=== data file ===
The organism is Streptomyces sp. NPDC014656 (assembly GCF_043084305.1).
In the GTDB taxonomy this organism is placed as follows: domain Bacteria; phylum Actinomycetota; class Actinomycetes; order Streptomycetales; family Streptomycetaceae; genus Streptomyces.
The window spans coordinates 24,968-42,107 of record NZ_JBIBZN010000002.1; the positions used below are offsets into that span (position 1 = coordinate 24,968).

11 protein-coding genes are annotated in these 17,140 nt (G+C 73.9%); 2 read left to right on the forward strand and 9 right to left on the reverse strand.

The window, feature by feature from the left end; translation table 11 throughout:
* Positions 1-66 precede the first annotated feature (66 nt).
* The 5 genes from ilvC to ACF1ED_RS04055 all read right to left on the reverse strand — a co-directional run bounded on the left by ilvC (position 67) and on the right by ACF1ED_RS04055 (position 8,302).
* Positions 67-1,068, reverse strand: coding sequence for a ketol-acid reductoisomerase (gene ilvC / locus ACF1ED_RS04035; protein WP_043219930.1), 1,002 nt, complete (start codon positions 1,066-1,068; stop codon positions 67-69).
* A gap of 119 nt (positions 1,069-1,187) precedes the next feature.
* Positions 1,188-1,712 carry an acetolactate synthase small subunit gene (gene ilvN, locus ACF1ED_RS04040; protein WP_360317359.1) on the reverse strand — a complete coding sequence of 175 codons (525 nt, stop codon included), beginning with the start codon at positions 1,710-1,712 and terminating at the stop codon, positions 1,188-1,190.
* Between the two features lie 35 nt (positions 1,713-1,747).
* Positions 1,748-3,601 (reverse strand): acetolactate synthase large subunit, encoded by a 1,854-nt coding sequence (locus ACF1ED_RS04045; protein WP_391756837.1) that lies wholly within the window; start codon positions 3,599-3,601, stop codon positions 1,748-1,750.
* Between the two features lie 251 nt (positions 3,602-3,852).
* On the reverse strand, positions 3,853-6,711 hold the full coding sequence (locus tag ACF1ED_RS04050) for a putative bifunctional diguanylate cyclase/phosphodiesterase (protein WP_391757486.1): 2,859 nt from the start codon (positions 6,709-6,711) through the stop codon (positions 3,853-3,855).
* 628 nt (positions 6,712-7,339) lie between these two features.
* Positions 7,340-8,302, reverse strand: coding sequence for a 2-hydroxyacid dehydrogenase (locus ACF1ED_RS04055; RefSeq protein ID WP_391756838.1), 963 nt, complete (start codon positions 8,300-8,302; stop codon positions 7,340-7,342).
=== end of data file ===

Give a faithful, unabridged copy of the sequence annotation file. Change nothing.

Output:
The organism is Streptomyces sp. NPDC014656 (assembly GCF_043084305.1).
In the GTDB taxonomy this organism is placed as follows: domain Bacteria; phylum Actinomycetota; class Actinomycetes; order Streptomycetales; family Streptomycetaceae; genus Streptomyces.
The window spans coordinates 24,968-42,107 of record NZ_JBIBZN010000002.1; the positions used below are offsets into that span (position 1 = coordinate 24,968).

11 protein-coding genes are annotated in these 17,140 nt (G+C 73.9%); 2 read left to right on the forward strand and 9 right to left on the reverse strand.

The window, feature by feature from the left end; translation table 11 throughout:
* Positions 1-66 precede the first annotated feature (66 nt).
* The 5 genes from ilvC to ACF1ED_RS04055 all read right to left on the reverse strand — a co-directional run bounded on the left by ilvC (position 67) and on the right by ACF1ED_RS04055 (position 8,302).
* Positions 67-1,068, reverse strand: coding sequence for a ketol-acid reductoisomerase (gene ilvC / locus ACF1ED_RS04035; protein WP_043219930.1), 1,002 nt, complete (start codon positions 1,066-1,068; stop codon positions 67-69).
* A gap of 119 nt (positions 1,069-1,187) precedes the next feature.
* Positions 1,188-1,712 carry an acetolactate synthase small subunit gene (gene ilvN, locus ACF1ED_RS04040; protein WP_360317359.1) on the reverse strand — a complete coding sequence of 175 codons (525 nt, stop codon included), beginning with the start codon at positions 1,710-1,712 and terminating at the stop codon, positions 1,188-1,190.
* Between the two features lie 35 nt (positions 1,713-1,747).
* Positions 1,748-3,601 (reverse strand): acetolactate synthase large subunit, encoded by a 1,854-nt coding sequence (locus ACF1ED_RS04045; protein WP_391756837.1) that lies wholly within the window; start codon positions 3,599-3,601, stop codon positions 1,748-1,750.
* Between the two features lie 251 nt (positions 3,602-3,852).
* On the reverse strand, positions 3,853-6,711 hold the full coding sequence (locus tag ACF1ED_RS04050) for a putative bifunctional diguanylate cyclase/phosphodiesterase (protein WP_391757486.1): 2,859 nt from the start codon (positions 6,709-6,711) through the stop codon (positions 3,853-3,855).
* 628 nt (positions 6,712-7,339) lie between these two features.
* Positions 7,340-8,302, reverse strand: coding sequence for a 2-hydroxyacid dehydrogenase (locus ACF1ED_RS04055; RefSeq protein ID WP_391756838.1), 963 nt, complete (start codon positions 8,300-8,302; stop codon positions 7,340-7,342).